There was the one-off "Octomom: Behind the Scenes" special, or whatever it was called, on Fox. Yes, I admit I watched it. Even though AFAIK she had control over its making, she still didn't come off particularly well in it (barely able to manage the older kids), and I think it tanked in the ratings. Which I'm guessing is why there haven't been any more specials or a series....
    You should never write words with numbers. Unless you're seven. Or your name is Prince. - "Weird Al" Yankovic, "Word Crimes"

  6. #26
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    Quote Originally Posted by susan6 View Post
    You don't want to get people started on the Duggars. But to answer your question: yes, I feel different about a married couple who have 19 kids and manage to be financially able to do so, versus a single woman who has several unethical (according to many doctors) IVF treatments and does not appear to be in a financially sound position to raise the resulting children.
    Do people have the right to have children when they are not financially sound? Should we judge them the same as we judge Nadya?

    Quote Originally Posted by susan6 View Post
    Show me the facts that indicate Nadya's decision was a good one and she is doing right by her children.
    I can't imagine anyone will argue that the Suleman family is in a good situation. To me, the issue is about who are any of us to judge...and is judging people improving the situation?

    Quote Originally Posted by overedge View Post
    There was the one-off "Octomom: Behind the Scenes" special, or whatever it was called, on Fox. Yes, I admit I watched it. Even though AFAIK she had control over its making, she still didn't come off particularly well in it (barely able to manage the older kids), and I think it tanked in the ratings. Which I'm guessing is why there haven't been any more specials or a series....
    Well, you just have to watch one episode of SuperNanny to see a middle class family with two parents and two unruly kids to see one of many families that are WAY more out of control than the Suleman's.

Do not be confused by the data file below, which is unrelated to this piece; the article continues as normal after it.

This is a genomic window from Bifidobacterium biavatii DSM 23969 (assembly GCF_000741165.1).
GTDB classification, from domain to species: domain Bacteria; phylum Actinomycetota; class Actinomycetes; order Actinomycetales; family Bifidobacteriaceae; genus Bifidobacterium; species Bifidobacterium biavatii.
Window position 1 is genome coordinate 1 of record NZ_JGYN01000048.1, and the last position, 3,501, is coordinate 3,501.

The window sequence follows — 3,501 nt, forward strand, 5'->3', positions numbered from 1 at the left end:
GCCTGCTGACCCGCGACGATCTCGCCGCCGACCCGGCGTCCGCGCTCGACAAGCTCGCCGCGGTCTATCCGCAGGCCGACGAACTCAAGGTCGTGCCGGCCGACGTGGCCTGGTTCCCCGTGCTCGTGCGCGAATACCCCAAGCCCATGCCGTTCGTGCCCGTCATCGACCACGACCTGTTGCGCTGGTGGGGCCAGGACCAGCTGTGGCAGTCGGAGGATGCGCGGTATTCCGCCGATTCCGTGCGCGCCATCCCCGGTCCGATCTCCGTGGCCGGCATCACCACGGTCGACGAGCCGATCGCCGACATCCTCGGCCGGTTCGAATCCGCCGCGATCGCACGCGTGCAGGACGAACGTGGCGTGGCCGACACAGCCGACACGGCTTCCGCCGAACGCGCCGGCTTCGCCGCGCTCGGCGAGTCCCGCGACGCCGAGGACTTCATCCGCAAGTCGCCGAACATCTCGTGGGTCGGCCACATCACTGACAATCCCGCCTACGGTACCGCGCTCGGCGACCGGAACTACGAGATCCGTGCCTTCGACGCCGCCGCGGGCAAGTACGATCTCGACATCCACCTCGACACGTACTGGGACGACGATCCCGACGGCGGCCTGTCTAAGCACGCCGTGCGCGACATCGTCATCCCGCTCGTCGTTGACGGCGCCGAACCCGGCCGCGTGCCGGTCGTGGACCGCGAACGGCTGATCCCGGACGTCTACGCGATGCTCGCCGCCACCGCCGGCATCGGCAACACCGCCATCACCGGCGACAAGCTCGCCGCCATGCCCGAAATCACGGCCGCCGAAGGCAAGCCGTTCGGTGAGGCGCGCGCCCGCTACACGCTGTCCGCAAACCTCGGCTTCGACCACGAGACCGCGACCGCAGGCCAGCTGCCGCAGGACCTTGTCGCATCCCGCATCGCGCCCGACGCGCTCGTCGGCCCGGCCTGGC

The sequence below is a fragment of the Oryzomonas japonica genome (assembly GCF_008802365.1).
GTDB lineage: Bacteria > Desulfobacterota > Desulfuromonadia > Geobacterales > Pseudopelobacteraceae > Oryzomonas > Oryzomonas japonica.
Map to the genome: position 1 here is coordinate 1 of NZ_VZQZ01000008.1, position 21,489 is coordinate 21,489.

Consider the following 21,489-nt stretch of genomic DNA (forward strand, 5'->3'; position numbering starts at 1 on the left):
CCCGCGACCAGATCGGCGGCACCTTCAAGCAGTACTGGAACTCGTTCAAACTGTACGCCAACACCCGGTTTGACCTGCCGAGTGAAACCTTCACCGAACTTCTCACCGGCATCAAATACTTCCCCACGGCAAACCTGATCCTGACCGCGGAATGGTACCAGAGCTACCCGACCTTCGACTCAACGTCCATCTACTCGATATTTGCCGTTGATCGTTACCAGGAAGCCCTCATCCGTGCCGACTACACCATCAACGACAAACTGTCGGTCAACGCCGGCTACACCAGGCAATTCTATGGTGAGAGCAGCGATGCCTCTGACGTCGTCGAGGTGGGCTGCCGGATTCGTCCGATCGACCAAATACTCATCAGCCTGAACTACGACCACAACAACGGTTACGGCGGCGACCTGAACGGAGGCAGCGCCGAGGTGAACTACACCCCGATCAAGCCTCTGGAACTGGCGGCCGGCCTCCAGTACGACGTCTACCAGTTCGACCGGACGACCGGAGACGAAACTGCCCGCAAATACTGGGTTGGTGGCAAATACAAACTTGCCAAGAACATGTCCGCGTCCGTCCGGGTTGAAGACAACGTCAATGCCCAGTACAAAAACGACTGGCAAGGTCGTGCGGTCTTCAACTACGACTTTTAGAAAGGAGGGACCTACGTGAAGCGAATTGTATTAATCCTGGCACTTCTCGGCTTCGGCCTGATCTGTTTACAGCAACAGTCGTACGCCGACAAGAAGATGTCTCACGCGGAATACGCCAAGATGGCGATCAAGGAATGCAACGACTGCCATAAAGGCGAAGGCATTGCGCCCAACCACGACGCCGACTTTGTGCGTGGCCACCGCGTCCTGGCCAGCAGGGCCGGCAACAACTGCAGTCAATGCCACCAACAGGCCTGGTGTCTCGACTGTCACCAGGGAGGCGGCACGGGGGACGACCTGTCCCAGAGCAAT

I thought Nadya came across saint-like in comparison to what **I** would become in that situation. She remained level-headed for the most part and barely raised her voice. I would SO become an army sargeant and start barking out orders until their was compliance!!!
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  7. #27

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    All I said was that the doctor could have said, "No." I haven't read anywhere that any doctor 'must' provide elective services to any patient, even in the US. The doctor was the one making excuses for why he chose to treat her, and it's his practice that's being investigated. He could have avoided the whole thing by just telling her he wouldn't do it. End of story.

    I made no comment on her fitness for parenting.
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  8. #28
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    I haven't expressed any particular judgment on her yet, but

    Quote Originally Posted by PeterG View Post
    Do people have the right to have children when they are not financially sound? Should we judge them the same as we judge Nadya?
    Do they have the right? Sure. Should they do it? No. Or are you trying to argue that it's not really a bad idea to have children when you really can't support them or that it's not a really bad idea to have many babies all at once?

    Are you trying to say that people DON'T judge other parents who have children they can't afford to support? Um, hello? They most certainly do. And their judgment tends to increase with each child the parent has that can't be supported financially, too. Nadya gets hit with a lot of judgment because she has a lot of kids and because the way she had at least some of them was, without question, medically dangerous for both her and the babies.

    Quote Originally Posted by PeterG View Post
    I can't imagine anyone will argue that the Suleman family is in a good situation. To me, the issue is about who are any of us to judge...and is judging people improving the situation?
    Is improving this particular situation the point?

    Why shouldn't people judge her? Are we now supposed to be at the point where no behavior can be assessed in any way?

    At the time of the births, I argued that people should wait until they had all the facts before passing judgment because I think people have a tendency to jump to conclusions. I would do it again if the same circumstances arose.